Jury Selection (Guides to Best Practices for Forensic Mental Health Assessme)

By in Jury on February 26, 2013

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Forensic mental health assessment (FMHA) has grown into a specialization informed by research and professional guidelines. This series presents up-to-date information on the most important and frequently conducted forms of FMHA. The 19 topical volumes address best approaches to practice for particular types of evaluation in the criminal, civil and juvenile/family areas. Each volume contains a thorough discussion of the relevant legal and psychological concepts, followed by a step-by-step description of the assessment process from preparing for the evaluation to writing the report and testifying in court.

Volumes include the following helpful features:

- Boxes that zero in on important information for use in evaluations

- Tips for best practice and cautions against common pitfalls

- Highlighting of relevant case law and statutes

- Separate list of assessment tools for easy reference

- Helpful glossary of key terms for the particular topic

In making recommendations for best practice, authors consider empirical support, legal relevance, and consistency with ethical and professional standards. These volumes offer invaluable guidance for anyone involved in conducting or using forensic evaluations.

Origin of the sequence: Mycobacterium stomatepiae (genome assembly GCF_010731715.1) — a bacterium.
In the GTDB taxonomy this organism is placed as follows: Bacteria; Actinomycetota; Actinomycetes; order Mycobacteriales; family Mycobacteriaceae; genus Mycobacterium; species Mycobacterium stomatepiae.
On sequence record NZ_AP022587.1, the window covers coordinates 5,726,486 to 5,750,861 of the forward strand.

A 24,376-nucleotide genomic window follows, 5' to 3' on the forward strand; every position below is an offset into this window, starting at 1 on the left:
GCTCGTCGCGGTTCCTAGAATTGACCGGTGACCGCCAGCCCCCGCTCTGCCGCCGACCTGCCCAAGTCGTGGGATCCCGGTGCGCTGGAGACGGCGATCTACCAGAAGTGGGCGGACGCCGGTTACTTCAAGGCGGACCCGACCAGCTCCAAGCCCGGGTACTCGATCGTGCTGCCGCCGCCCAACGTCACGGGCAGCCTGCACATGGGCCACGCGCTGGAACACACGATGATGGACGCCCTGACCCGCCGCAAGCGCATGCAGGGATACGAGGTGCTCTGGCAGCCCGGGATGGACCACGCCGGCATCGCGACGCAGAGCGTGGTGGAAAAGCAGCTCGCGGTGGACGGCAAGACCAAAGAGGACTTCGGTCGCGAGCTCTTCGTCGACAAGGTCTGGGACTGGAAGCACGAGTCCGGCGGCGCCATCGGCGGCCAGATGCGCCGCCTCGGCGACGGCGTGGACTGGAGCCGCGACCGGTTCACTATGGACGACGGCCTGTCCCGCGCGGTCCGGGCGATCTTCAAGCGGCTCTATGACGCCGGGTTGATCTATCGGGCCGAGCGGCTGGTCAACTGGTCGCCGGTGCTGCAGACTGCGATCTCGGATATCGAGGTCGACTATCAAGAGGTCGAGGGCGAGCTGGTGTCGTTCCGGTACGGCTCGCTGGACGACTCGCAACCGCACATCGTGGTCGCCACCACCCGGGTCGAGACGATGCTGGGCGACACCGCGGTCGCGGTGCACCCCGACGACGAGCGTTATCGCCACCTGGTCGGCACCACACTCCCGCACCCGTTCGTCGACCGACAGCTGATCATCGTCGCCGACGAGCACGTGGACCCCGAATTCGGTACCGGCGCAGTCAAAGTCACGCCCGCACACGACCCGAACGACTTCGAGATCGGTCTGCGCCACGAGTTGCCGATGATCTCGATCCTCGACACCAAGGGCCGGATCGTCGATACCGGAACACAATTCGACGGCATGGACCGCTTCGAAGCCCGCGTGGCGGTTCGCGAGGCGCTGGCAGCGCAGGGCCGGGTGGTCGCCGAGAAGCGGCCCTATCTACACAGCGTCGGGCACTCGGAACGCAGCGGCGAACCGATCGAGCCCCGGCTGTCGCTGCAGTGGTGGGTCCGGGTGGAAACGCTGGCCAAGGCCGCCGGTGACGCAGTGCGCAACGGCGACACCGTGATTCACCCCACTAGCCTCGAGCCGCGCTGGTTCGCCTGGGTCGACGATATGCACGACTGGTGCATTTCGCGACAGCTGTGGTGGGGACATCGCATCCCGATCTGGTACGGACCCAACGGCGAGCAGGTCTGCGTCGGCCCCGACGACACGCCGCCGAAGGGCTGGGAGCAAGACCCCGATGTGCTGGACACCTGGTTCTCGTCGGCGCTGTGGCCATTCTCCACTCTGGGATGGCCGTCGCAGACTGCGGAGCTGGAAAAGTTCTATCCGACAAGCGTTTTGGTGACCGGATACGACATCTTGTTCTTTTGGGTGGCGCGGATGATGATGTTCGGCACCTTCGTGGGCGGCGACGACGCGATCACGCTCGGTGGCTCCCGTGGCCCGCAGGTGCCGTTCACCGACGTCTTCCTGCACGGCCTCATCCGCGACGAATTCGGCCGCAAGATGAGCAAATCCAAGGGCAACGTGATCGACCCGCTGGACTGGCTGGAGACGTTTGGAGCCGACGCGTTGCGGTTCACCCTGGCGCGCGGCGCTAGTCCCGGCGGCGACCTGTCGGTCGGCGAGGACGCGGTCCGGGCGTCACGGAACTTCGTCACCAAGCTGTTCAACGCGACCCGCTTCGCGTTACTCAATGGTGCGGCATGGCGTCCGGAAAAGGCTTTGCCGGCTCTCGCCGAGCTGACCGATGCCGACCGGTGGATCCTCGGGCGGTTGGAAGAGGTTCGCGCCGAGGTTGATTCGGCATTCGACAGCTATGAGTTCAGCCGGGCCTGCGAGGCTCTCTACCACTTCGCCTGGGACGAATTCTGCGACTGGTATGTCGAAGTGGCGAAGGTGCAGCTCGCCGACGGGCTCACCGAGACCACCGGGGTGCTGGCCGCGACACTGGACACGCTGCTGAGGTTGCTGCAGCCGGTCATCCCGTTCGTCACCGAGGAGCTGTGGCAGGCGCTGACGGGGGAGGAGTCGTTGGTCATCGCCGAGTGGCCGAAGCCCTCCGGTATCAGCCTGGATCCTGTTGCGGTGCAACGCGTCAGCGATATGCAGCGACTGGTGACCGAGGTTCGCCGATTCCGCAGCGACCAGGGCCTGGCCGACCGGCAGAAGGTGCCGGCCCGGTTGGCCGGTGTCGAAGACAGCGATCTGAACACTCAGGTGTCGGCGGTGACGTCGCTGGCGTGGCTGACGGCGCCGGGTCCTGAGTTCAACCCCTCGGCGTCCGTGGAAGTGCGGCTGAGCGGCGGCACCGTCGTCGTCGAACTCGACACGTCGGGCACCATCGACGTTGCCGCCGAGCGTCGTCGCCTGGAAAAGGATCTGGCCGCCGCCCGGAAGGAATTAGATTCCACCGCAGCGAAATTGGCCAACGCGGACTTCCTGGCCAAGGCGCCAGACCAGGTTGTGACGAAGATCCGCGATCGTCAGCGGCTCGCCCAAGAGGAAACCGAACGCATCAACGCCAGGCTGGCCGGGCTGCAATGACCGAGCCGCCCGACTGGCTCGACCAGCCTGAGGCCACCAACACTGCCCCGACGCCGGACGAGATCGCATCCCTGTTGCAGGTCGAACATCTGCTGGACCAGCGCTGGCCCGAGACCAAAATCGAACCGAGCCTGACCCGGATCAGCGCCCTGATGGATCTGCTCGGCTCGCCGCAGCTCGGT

Jury selection is the process by which attorneys remove people from the jury pool whom they judge to be undesirable, presumably because they fear that the potential juror would be biased against their side. In Jury Selection, Kovera and Cutler review the law governing attorneys’ decisions to remove potential jurors from jury service, including laws prohibiting the systematic removal of particular categories of people from the jury. The book provides an overview of standardized tools for assessing personality traits and attitudes that may be related to jurors’ verdicts as well as the research establishing the validity of these measures. The authors review the studies that evaluate the effectiveness of both traditional and scientific methods of jury selection, including the methods used to conduct a community survey to guide a change of venue motion and the selection of potential jurors to excuse. Kovera and Cutler also discuss the ethical principles to be followed when assisting attorneys with jury selection issues.

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